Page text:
While naturally as a feminist, I too firmly believe that women’s role should never be confined to motherhood, and certainly not to the patriarchal readings of it that have oppressed women since time immemorial, I also believe that once we have won the fight to access free and legal birth control, reproductive health care (including safe abortion), and pre- and postnatal care, and won the fight for the right to work, a minimum year’s paid maternity and paternity leave on the Swedish model, and universal high-quality childcare and education so that parents can actually continue to work, then I see no problem with women choosing, voluntarily, to bring their children to their workplaces. God knows how many times my husband or I -- we alternate “babysitting” duties -- have wanted to attend a conference or an event if only it were child-friendly.
The domestic workers that are left to look after professional women’s children have in turn left their own children in their homelands to work in "free market" societies where they lack any labor protections. Many are paid vanishingly small wages, many are abused, and their children back home suffer. Middle-class women's "right" to work is thus largely contingent on the oppression of impoverished Third World women.
The politics of motherhood is complex and before we dismiss or celebrate any aspect of it, we must first place it within the larger picture of women's full reproductive rights -- their right to be or not to be mothers, to choose or not to choose to stay at home with their children, to breastfeed or not to breastfeed, without any cultural or political pressure either way.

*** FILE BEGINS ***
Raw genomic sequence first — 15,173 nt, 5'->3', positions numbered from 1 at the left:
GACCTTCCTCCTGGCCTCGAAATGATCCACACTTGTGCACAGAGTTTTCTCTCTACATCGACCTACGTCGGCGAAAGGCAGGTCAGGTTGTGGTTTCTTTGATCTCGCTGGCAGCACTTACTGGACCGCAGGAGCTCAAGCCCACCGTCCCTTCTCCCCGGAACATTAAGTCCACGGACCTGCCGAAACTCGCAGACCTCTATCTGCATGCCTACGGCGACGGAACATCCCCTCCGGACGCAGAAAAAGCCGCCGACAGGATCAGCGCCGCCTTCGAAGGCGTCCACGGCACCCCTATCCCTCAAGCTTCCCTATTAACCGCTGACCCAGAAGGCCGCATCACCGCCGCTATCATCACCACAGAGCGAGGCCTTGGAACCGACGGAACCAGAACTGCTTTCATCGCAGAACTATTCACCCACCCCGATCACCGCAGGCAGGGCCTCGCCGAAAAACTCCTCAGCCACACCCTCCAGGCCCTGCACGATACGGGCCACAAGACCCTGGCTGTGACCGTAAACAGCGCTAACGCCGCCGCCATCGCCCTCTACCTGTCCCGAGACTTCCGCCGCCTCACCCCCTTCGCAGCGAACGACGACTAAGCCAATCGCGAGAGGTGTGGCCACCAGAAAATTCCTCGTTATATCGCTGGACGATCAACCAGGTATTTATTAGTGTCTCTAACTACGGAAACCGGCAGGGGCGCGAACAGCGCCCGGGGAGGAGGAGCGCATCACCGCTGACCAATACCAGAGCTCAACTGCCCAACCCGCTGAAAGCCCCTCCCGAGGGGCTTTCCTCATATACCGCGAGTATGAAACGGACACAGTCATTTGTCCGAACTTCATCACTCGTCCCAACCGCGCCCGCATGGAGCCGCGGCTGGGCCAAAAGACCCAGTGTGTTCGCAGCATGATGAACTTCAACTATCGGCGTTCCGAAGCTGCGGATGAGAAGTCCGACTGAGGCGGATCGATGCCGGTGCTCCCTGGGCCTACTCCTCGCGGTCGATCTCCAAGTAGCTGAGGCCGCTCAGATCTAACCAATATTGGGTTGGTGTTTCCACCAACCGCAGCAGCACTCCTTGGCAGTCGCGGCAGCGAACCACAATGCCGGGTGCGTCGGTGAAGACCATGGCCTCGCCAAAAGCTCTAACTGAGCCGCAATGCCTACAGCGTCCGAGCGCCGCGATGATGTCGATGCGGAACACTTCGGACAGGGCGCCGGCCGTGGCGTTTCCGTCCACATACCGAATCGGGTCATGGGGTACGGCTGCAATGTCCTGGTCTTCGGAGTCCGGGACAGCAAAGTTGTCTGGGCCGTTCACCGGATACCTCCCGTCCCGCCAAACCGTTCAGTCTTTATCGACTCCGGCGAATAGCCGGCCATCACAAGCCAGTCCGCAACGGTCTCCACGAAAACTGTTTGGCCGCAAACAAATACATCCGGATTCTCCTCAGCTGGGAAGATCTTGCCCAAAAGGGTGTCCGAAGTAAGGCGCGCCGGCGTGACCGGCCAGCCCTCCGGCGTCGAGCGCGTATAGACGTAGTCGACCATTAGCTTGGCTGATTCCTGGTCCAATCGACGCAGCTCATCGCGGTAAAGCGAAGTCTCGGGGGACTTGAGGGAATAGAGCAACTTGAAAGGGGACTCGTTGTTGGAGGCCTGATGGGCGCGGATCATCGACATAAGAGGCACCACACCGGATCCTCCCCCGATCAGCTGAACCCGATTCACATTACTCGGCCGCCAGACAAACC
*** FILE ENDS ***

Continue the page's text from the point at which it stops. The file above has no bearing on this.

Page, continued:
The Islamic Republic of Iran is a prime example of a state that has utterly politicized and abused the role of motherhood to the disadvantage of most women. It called on them to be revolutionary foot soldiers, and then to return home to raise martyrs and be servants of the state. So I can understand that from an urban, educated perspective, the issues surrounding motherhood may seem insignificant or even a realm that must be denied in order to reject patriarchy. Young women who have access to affordable birth control and reproductive health care may prioritize other aspects of women's rights and even belittle issues involving working mothers. But let us never forget that there are billions of women around the world who simply have no practical (or even legal) access to effective birth control and who simply cannot afford any form of childcare other than taking their children with them to work. We must remember that most women around the world have to work and have no choice in that matter whatsoever. The task ahead of us is huge, but well worth taking on. We all have much to contribute to our understanding of women's vastly different experiences, needs, struggles, and triumphs.
Golbarg Bashi is a feminist professor of Iranian studies at